"Johnny Mnemonic" is one of the great goofy gestures
of recent cinema, a movie that doesn't deserve one nanosecond of serious
analysis but has a kind of idiotic grandeur that makes you almost forgive it.
Based on a story by William Gibson, the father of cyberpunk fiction, it has the
nerve to pose as a futuristic fable when in fact all of its parts were bought
off the shelf at the Used Movie Store.
movie takes place a few decades in the future, when the world is in the grip of
a high-tech virus caused indirectly by the high-speed cyber lifestyle. It stars
Keanu Reeves as a data courier who has a "wet-wired brain" (no
wisecracks, please) into which vast amounts of priceless computer data can be
uploaded. Then he travels incognito to his destination, where the data is
downloaded. If he doesn't get his brain emptied out fast enough, it melts down
and he dies.
a method of data transfer, this stinks. Even today, it would be faster, easier
and safer to encrypt the data and send it by modem, and by Johnny Mnemonic's
time, the world will be wired with fiber optic cables allowing enormous files
to be squirted around the world in seconds.
why would you pump everything into Keanu Reeves' brain and then have a bunch of
bad guys from the Yakuza and other crime organizations chase him from China to
Newark? Because it's a movie, stupid. And because, in a concept recycled from
hundreds of other movies, he wants to make "one more final run" in
order to "pay for getting my memory back." (As Johnny explains in
dialogue that I think is supposed to be poignant, "I had to dump a chunk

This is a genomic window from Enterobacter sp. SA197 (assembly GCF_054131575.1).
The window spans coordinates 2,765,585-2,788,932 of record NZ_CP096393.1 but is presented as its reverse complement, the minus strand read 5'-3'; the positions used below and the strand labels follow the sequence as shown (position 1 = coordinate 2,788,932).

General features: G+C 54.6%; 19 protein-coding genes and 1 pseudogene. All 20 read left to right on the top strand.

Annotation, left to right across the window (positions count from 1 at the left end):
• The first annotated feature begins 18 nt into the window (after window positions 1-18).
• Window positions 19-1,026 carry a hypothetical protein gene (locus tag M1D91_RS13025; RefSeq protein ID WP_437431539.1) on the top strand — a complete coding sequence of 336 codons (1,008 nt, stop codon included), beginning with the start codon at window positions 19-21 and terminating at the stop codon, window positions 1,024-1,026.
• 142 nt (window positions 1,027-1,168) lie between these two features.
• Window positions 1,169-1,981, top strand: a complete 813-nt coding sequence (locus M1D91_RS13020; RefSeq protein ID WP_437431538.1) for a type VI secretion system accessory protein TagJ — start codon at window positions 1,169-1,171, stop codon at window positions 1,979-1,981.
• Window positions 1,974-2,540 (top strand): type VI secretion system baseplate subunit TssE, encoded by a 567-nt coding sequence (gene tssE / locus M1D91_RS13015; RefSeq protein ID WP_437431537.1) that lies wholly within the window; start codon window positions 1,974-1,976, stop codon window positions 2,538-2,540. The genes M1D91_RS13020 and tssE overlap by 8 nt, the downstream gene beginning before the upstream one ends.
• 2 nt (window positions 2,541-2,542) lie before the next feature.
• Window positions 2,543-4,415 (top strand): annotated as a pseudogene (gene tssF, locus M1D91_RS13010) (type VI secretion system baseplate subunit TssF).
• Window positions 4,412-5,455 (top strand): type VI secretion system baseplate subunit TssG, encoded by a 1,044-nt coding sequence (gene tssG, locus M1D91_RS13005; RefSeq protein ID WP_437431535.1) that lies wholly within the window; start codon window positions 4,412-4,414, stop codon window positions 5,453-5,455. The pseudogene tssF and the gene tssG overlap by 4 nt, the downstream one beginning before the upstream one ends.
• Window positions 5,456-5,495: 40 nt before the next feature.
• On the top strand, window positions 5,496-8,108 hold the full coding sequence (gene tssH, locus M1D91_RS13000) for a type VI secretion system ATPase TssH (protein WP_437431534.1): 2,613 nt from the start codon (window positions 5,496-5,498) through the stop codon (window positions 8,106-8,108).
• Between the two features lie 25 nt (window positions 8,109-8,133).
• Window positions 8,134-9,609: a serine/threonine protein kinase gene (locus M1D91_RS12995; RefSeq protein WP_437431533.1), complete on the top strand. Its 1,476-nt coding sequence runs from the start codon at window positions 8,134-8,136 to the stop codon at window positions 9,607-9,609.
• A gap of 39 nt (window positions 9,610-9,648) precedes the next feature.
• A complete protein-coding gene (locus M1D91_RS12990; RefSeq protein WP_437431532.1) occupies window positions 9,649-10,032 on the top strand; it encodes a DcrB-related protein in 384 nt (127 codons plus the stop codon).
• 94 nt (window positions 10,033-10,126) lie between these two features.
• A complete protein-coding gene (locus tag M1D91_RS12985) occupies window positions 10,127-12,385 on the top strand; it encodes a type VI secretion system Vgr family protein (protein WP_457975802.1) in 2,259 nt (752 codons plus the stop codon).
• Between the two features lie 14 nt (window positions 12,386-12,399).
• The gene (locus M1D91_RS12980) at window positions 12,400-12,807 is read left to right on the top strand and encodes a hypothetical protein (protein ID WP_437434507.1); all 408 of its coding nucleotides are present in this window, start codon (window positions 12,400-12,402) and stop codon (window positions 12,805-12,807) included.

of long-term memory - my childhood.") The plot of this movie is
breathtakingly derivative. In essence: The hero is entrusted with a valuable
cargo, which he must get from A to B without being killed by the bad guys or
stepping in anything. There is a pretty girl, evil villains, a weird prophet
and of course a violent final shootout in an Abandoned Flame Factory.
know what an Abandoned Flame Factory is; you've seen them a zillion times in
the movies. It's a big clanky warehouse where the hero and the villain stalk
each other for an ultimate confrontation, while pointless and sourceless sheets
of flame burst out as handy background visuals.) This plot could plug equally
well into a Western, a war movie, a samurai film or "Ace Ventura IV."
It is not about anything. Or, more to the point, it is the excuse for the
special effects. And those are good in this movie - really good.
liked the visuals, for example, when Johnny is getting his multi-gigabyte
download (the one that gives him nosebleed). And I especially liked a virtual
reality sequence where Johnny sort of goes inside the Internet and handles the
visualized programming instructions with his hands, which are wearing
problem is, "Johnny Mnemonic" uses the cyber-visuals entirely as
atmosphere. Take them away, and the plot could be a 1946 B picture, right down
to and including the concocted deadly deadline after a machine in the Newark
airport scans him and announces, "Neural seepage! Fatal within 24 hours!
Seek medical attention immediately!") The fiction of Gibson is much prized
on college campuses, where, I am tempted to say, its fans know more about
cyberspace than about fiction. That's why it's puzzling that this movie is so
dumb about computers. Where did it get the notion that the best way to get
information from Beijing to Newark would be to hand it to a courier and have
him travel the distance? Hey, a lot of people went to a lot of trouble to
invent computers and modems and satellites just to make trips like that
unnecessary. There have also been great advances in the art of cinema since
this plot was first recycled - but that's another story.